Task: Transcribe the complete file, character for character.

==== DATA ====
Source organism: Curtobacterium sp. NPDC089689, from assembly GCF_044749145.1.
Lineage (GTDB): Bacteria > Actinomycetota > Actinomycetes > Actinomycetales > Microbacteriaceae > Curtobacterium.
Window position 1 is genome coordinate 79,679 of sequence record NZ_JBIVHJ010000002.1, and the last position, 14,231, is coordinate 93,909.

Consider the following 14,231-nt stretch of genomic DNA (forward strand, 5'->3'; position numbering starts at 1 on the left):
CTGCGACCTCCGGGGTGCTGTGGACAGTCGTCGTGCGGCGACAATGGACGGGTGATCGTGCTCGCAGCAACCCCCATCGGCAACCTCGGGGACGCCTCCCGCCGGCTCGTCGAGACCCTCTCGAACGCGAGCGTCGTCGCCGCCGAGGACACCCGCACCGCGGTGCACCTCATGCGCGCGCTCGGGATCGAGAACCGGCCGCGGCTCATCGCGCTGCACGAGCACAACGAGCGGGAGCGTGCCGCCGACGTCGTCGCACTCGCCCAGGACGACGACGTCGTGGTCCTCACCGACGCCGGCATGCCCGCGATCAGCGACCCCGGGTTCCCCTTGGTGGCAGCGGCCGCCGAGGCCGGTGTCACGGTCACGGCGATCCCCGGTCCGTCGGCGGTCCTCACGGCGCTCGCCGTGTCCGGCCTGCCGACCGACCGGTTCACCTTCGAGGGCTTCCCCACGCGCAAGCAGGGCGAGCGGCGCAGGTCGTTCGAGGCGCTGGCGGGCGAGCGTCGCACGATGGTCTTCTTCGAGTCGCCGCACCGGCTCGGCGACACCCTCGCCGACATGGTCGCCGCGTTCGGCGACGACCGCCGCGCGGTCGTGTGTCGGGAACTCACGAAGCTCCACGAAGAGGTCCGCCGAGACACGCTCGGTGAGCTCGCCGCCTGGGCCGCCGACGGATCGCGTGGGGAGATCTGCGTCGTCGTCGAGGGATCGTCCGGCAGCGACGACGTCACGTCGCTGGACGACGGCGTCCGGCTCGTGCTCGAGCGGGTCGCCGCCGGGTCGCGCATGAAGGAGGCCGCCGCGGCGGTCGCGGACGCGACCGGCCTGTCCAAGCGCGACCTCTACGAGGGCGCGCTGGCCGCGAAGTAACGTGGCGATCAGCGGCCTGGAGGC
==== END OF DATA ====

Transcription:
Source organism: Curtobacterium sp. NPDC089689, from assembly GCF_044749145.1.
Lineage (GTDB): Bacteria > Actinomycetota > Actinomycetes > Actinomycetales > Microbacteriaceae > Curtobacterium.
Window position 1 is genome coordinate 79,679 of sequence record NZ_JBIVHJ010000002.1, and the last position, 14,231, is coordinate 93,909.

Consider the following 14,231-nt stretch of genomic DNA (forward strand, 5'->3'; position numbering starts at 1 on the left):
CTGCGACCTCCGGGGTGCTGTGGACAGTCGTCGTGCGGCGACAATGGACGGGTGATCGTGCTCGCAGCAACCCCCATCGGCAACCTCGGGGACGCCTCCCGCCGGCTCGTCGAGACCCTCTCGAACGCGAGCGTCGTCGCCGCCGAGGACACCCGCACCGCGGTGCACCTCATGCGCGCGCTCGGGATCGAGAACCGGCCGCGGCTCATCGCGCTGCACGAGCACAACGAGCGGGAGCGTGCCGCCGACGTCGTCGCACTCGCCCAGGACGACGACGTCGTGGTCCTCACCGACGCCGGCATGCCCGCGATCAGCGACCCCGGGTTCCCCTTGGTGGCAGCGGCCGCCGAGGCCGGTGTCACGGTCACGGCGATCCCCGGTCCGTCGGCGGTCCTCACGGCGCTCGCCGTGTCCGGCCTGCCGACCGACCGGTTCACCTTCGAGGGCTTCCCCACGCGCAAGCAGGGCGAGCGGCGCAGGTCGTTCGAGGCGCTGGCGGGCGAGCGTCGCACGATGGTCTTCTTCGAGTCGCCGCACCGGCTCGGCGACACCCTCGCCGACATGGTCGCCGCGTTCGGCGACGACCGCCGCGCGGTCGTGTGTCGGGAACTCACGAAGCTCCACGAAGAGGTCCGCCGAGACACGCTCGGTGAGCTCGCCGCCTGGGCCGCCGACGGATCGCGTGGGGAGATCTGCGTCGTCGTCGAGGGATCGTCCGGCAGCGACGACGTCACGTCGCTGGACGACGGCGTCCGGCTCGTGCTCGAGCGGGTCGCCGCCGGGTCGCGCATGAAGGAGGCCGCCGCGGCGGTCGCGGACGCGACCGGCCTGTCCAAGCGCGACCTCTACGAGGGCGCGCTGGCCGCGAAGTAACGTGGCGATCAGCGGCCTGGAGGC